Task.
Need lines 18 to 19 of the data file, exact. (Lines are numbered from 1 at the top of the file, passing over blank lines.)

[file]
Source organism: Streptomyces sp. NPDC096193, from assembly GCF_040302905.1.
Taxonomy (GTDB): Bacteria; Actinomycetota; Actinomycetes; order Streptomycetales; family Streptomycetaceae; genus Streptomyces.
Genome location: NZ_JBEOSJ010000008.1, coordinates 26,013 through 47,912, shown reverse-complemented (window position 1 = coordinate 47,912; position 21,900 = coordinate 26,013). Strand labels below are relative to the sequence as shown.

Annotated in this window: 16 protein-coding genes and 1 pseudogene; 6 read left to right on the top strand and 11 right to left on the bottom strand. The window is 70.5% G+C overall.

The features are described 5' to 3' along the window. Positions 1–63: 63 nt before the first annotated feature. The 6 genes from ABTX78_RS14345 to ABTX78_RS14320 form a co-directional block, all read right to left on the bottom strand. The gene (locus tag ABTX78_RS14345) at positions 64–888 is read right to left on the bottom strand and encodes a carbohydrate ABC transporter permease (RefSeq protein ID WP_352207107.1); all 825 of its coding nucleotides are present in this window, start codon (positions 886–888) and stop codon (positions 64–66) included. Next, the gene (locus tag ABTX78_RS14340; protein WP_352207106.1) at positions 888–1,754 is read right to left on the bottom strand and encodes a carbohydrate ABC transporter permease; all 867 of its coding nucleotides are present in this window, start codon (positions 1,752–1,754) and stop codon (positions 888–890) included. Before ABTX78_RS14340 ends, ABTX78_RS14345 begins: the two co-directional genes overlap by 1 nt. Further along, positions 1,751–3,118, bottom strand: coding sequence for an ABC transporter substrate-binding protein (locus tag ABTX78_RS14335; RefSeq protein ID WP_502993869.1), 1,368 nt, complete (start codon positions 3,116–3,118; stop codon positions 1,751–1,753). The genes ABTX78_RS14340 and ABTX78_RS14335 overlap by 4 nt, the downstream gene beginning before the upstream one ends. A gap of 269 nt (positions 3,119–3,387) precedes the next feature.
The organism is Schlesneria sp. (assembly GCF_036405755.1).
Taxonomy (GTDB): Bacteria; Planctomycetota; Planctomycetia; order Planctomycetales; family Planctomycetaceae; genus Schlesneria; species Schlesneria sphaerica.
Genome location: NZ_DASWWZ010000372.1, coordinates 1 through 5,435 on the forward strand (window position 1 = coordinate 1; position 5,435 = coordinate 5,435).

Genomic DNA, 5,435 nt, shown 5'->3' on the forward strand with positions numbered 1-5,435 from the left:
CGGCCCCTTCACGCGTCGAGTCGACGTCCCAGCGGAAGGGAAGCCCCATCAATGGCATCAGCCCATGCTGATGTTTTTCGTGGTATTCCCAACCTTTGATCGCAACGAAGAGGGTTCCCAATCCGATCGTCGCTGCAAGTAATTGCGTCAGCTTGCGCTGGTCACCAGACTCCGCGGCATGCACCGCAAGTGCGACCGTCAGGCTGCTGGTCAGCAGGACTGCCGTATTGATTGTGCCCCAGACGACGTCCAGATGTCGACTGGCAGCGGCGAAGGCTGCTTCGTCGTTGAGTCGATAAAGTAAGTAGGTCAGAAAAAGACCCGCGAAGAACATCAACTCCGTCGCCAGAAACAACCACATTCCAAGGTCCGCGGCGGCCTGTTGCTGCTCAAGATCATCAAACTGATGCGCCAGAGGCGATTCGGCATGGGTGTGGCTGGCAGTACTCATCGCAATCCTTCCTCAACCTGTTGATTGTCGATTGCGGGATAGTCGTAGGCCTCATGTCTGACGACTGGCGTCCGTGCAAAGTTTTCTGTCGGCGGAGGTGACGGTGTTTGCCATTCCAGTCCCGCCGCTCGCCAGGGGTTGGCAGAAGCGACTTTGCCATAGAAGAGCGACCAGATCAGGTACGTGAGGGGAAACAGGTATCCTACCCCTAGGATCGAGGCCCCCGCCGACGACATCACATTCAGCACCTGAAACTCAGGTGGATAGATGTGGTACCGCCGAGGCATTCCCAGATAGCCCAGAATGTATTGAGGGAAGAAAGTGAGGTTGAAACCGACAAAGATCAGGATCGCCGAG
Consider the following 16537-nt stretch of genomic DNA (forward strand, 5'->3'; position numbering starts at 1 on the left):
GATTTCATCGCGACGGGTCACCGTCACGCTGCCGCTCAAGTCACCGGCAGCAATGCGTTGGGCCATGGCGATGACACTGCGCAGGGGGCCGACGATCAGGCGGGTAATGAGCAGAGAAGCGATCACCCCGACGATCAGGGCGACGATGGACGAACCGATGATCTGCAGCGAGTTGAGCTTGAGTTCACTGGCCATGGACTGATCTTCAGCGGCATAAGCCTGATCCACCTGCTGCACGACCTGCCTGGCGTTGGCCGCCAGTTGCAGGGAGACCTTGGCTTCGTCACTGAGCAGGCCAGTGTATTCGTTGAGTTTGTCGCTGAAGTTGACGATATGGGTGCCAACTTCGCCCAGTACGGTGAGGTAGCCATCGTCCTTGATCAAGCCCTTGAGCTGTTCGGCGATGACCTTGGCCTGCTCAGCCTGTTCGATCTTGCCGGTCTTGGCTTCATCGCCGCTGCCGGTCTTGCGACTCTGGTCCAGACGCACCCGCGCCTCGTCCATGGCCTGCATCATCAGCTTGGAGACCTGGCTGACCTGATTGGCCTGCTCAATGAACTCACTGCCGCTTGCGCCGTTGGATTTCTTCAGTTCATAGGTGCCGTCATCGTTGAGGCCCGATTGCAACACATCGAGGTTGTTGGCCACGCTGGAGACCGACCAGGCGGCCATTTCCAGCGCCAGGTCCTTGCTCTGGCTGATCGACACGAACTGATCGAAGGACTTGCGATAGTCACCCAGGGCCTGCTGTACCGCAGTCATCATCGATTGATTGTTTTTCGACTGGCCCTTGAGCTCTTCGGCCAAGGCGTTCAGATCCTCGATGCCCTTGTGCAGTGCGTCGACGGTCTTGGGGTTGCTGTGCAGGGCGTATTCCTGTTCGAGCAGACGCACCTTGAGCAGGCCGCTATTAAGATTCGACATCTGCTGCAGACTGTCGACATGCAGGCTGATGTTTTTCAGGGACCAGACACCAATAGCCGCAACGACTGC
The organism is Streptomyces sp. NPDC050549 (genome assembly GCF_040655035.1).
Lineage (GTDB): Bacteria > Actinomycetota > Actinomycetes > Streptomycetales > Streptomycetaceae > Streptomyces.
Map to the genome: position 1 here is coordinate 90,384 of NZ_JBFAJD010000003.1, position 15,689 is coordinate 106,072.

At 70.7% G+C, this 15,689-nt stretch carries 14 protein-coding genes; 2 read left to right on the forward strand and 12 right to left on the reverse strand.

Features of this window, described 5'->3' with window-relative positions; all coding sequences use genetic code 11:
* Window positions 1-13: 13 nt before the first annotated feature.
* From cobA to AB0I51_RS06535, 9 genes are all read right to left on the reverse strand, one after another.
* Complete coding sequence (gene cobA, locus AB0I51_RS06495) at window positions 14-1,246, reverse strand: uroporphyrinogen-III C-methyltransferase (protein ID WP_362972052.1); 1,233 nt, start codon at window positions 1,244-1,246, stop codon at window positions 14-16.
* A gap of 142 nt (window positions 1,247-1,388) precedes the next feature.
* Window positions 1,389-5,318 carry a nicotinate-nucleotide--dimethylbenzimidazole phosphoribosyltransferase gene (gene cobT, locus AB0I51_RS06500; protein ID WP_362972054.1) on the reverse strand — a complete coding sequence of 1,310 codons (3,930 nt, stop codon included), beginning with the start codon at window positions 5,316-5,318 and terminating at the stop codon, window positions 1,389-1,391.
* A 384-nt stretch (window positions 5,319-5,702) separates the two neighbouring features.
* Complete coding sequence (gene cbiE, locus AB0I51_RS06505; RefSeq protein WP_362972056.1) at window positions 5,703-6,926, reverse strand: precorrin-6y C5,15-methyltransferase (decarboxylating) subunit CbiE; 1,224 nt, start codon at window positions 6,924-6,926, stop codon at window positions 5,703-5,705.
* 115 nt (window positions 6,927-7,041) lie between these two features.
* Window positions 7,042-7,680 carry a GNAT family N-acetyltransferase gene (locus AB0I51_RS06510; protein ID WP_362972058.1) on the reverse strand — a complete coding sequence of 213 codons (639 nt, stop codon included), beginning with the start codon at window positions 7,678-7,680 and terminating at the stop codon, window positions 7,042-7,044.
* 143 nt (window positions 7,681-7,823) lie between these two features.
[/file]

* Window positions 1-13: 13 nt before the first annotated feature.
* From cobA to AB0I51_RS06535, 9 genes are all read right to left on the reverse strand, one after another.